2. As I have related to you before, this is one of my all time favorite scents. I discovered it as a young girl, it gad already become a hard to find fragrance, and fell in love and never looked back. I simply adore this scent and find it sophisticated and very well rounded. It definitely is “of its time” but I feel the beauty of it on a truly profound level. While it is a bit of a departure from some of there early scents if you look at it in relation to Capricci, a glorious 60’s release, it seems to be a logical follow up. I am happy you are opening up to her a bit more, she really is a beauty…in her brown corduroy jumper 😉

  3. Sorry about the spell check corrections and punctuation deletions. I really have to reread and correct spell check before posting.

  4. I knew I’d find guidance here, Neil. I’ve been sniffing around a vintage bottle of Nina (1987) edt at a not-astronomical price, debating, vaguely remembering an old minis set of all the (then) range, none of which really took me. I doubted my original perceptions – loving classic discontinued fragrances in principal and having a strange desire to rescue any I find – until I thought I’d see what you might have written about them. And here it is: “. . . those strange additions of galbanum, clary sage and cardamom to the usual aldehydic florals and musks.” You nailed it. The reason I couldn’t wrap my nostrils around any of those compositions. I will pass on the Nina and let it find a more appreciative home. Thank you. More $$ to spend on things I want much more.

    • Are you talking about Nina or Farouche? Farouche is very unusual, dusty but quite mysterious: Nina is conservative eighties woman in white hat, but I personally find it utterly delightful. The muskiness combined with the green and the florals – it always uplifts my spirits.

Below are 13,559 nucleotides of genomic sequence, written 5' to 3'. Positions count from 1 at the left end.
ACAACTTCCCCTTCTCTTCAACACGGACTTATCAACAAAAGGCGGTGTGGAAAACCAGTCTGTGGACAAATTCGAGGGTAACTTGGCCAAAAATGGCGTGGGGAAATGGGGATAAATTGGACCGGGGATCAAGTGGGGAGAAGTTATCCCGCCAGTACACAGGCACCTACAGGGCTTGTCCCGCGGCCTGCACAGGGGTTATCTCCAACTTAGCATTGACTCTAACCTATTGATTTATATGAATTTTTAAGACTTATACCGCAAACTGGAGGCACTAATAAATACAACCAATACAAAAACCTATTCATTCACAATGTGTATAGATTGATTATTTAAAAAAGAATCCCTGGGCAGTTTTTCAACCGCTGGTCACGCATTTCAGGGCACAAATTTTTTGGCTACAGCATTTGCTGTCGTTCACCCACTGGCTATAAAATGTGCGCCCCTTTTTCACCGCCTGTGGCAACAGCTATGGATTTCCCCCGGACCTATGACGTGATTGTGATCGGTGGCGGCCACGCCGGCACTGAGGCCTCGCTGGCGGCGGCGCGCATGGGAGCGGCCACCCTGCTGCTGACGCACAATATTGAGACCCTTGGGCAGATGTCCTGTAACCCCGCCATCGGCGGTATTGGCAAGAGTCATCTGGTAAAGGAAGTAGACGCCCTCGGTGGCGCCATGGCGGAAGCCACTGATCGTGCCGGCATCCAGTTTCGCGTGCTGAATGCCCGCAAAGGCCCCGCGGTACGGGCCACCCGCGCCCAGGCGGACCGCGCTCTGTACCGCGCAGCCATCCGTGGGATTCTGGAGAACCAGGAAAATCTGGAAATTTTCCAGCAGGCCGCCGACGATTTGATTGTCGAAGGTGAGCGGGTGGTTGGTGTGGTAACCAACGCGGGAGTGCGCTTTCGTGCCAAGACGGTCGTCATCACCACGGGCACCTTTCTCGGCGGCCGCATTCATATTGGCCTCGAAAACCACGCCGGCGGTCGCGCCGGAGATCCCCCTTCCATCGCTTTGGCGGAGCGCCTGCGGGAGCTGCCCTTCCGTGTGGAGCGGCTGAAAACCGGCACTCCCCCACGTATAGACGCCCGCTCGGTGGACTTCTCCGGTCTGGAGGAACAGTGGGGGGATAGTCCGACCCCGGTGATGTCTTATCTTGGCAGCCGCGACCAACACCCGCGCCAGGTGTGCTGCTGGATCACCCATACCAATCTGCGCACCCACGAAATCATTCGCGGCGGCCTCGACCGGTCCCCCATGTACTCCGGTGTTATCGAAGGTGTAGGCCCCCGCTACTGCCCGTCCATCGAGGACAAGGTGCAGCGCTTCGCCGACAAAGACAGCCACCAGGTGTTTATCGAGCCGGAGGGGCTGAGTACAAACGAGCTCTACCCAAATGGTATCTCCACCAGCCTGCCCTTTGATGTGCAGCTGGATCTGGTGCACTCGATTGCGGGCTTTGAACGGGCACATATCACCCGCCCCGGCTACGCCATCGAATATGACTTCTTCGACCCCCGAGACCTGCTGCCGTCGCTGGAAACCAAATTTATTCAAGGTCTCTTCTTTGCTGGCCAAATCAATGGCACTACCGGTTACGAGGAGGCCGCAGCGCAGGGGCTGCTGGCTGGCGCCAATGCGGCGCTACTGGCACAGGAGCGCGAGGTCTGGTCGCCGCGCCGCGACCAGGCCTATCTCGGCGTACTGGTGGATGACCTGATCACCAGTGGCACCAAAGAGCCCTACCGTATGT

• Ah, velly interrrrestink. It’s Nina, round bottle, “conservative eighties woman in white hat.” And “utterly delightful,” you say? Right then. I think it will be mine. Musky/green/florals/uplifting is right up my alley. Thank you very much, N. Really appreciate you getting back to me.

      • This is what I wear to bed! It relaxes me.

      • Just thought I’d look up your comments on Farouche because I’m contemplating a vintage bottle, unsniffed. I think I might grab it, just for reference. You’ve got me curious to smell this cranky old thing.

        By the way, took a chance and did buy that vintage Nina last year. I love it. Thank you.

      • SO weird. I just put some on this morning before reading this.

        I would love your take on Farouche. It is beautifully inscrutable and delicate.

    • I think I’ll be pulling the trigger, then. I get so damn curious about perfumes, and then it becomes a kind of compulsion — to experience, to OWN, to know.

      • Well I have my best friend Helen a bottle of the parfum last year ( different batches of vintage scents have different qualities, as you know – this one was close to pristine, different from the first one I reviewed -DON’T buy the spray, obviously, it will just smell like gas -) and she drained it in no time. The subdued delicacy was addictive

  5. Got it. The eugénol just jumps out for me in all its Bellodgia-like spicy-clove-and-carnation glory. Wow. I wasn’t expecting that. This particular bottle, perhaps. It’s fine-boned, yes, and it also seems quite paradoxically intense on my skin. The clary sage is there, too, like an amped-up, slightly dour oakmoss.

    I wasn’t expecting to like it as much as I do. It IS cranky, but sometimes crankiness cheers me up. Not exactly Schadenfreude, but . . . as though I feel cheery — or cheerier — relatively speaking. Ack, I can’t explain it. But I’m SO glad you encouraged me to try it, Neil.

  6. So lovely reading all this again!